{
            "id": "24009806222196756",
            "data": {
                "first_name": "Elise",
                "last_name": "Fremont",
                "age": 35,
                "address": {
                    "city": "Paris",
                    "country": "France"
                }
            },
            "created": "2015-05-13T20:26:31+00:00",
            "updated": "2015-05-13T20:26:31+00:00"
        }
    ],
    "total": 3,
    "sort": "index",
    "descending": false,
    "page": 1,
    "pages": 1,
    "page_size": 50
}

Ok, great! Looks like all of the items are in the list. You'll notice that each item now has an id field - this can be used to get a specific item from the list, like so:

$ curl https://jsonpad.io/api/v1.0/lists/people/items/24009806222196752 \
	-u username:token \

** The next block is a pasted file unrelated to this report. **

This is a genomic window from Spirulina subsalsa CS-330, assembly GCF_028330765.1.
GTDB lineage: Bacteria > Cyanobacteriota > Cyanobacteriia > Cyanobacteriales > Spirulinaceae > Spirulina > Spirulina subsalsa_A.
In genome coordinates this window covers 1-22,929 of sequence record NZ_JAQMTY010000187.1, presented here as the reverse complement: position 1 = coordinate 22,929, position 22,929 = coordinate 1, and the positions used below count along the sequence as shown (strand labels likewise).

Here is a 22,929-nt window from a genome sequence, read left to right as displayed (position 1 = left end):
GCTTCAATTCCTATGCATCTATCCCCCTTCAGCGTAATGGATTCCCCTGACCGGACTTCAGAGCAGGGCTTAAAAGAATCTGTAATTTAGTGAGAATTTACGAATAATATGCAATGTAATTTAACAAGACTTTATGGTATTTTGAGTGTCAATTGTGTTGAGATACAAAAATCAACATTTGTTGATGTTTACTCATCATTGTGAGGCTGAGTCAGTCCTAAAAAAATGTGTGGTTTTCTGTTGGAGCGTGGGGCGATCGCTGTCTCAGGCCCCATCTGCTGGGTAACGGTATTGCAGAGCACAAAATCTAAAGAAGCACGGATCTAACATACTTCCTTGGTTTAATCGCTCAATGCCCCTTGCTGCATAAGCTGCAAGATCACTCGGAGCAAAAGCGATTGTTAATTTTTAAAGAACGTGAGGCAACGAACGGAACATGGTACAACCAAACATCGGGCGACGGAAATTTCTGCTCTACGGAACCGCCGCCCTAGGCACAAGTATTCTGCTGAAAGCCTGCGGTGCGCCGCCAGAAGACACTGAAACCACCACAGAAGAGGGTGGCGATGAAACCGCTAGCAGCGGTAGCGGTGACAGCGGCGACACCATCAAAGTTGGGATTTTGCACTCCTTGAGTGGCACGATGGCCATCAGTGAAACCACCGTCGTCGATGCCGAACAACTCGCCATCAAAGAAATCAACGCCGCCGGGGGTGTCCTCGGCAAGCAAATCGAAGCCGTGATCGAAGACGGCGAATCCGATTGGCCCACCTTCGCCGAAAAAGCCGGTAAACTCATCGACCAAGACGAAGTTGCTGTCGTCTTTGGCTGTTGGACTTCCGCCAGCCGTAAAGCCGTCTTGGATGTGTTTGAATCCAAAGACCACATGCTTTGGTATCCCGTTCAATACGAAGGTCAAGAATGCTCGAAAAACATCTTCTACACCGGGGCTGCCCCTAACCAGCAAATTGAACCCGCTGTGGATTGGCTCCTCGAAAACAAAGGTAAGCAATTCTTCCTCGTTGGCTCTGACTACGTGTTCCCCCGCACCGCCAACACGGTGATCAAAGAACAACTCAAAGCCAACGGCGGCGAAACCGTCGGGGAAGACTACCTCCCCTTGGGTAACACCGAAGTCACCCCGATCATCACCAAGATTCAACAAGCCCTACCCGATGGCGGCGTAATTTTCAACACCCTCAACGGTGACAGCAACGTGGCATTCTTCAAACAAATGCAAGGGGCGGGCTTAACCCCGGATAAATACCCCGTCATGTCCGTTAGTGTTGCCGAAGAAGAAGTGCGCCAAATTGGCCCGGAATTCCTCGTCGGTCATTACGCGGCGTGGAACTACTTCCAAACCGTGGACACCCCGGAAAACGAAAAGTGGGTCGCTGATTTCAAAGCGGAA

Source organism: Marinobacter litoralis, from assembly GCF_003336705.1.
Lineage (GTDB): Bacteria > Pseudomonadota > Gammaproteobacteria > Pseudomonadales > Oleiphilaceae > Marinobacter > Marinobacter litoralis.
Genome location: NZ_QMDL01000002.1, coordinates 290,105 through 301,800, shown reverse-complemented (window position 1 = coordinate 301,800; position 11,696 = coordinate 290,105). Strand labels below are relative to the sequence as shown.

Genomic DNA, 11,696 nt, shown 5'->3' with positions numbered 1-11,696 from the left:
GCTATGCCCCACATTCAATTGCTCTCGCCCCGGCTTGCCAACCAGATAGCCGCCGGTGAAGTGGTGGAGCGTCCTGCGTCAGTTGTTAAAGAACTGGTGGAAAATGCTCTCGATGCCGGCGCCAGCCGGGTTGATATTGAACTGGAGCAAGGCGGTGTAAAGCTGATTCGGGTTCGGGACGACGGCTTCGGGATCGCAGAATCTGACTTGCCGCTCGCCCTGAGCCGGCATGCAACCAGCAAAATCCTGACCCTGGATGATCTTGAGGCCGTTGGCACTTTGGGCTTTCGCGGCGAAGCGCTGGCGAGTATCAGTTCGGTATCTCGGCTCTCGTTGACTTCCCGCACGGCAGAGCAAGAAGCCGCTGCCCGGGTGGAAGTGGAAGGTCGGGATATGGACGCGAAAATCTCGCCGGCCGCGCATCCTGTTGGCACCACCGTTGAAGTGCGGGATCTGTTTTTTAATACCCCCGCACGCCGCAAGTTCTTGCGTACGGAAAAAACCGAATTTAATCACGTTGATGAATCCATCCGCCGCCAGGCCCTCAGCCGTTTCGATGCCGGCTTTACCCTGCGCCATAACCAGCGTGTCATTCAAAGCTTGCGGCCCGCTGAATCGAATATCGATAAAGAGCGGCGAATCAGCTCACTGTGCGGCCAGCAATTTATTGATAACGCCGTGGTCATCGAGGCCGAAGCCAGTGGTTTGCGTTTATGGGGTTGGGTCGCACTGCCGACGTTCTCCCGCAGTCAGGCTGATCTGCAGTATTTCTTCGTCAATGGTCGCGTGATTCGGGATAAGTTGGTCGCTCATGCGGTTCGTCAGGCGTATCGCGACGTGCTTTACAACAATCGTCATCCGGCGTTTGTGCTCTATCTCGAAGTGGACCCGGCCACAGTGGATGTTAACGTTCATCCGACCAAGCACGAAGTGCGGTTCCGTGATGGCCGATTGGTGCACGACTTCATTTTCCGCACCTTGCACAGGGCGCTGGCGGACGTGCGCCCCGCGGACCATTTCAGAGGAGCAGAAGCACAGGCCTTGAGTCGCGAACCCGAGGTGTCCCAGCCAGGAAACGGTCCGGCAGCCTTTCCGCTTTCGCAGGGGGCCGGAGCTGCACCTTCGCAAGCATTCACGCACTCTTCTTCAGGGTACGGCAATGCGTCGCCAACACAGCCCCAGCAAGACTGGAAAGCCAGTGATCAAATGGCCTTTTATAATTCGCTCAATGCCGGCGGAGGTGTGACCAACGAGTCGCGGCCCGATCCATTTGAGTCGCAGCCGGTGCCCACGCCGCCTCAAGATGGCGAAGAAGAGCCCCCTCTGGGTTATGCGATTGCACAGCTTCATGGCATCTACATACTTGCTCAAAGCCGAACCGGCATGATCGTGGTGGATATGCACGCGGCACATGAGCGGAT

-H "Accept: application/json"

The response for this request should be:

{
    "item": {
        "id": "24009806222196752",
        "data": {
            "first_name": "Alice",
            "last_name": "Baker",
            "age": 28,
            "address": {
                "city": "New York",
                "country": "USA"
            }
        },
        "created": "2015-05-13T20:24:56+00:00",
        "updated": "2015-05-13T20:24:56+00:00"
    }
}
5

There are various ways to sort or filter the items in a list. Below are a few example requests that you might want to try out.

To get a specific page of results, try setting the page parameter, like so:

$ curl https://jsonpad.io/api/v1.0/lists/people/items?page_size=2&page=2 \
	-u username:token \
	-H "Accept: application/json"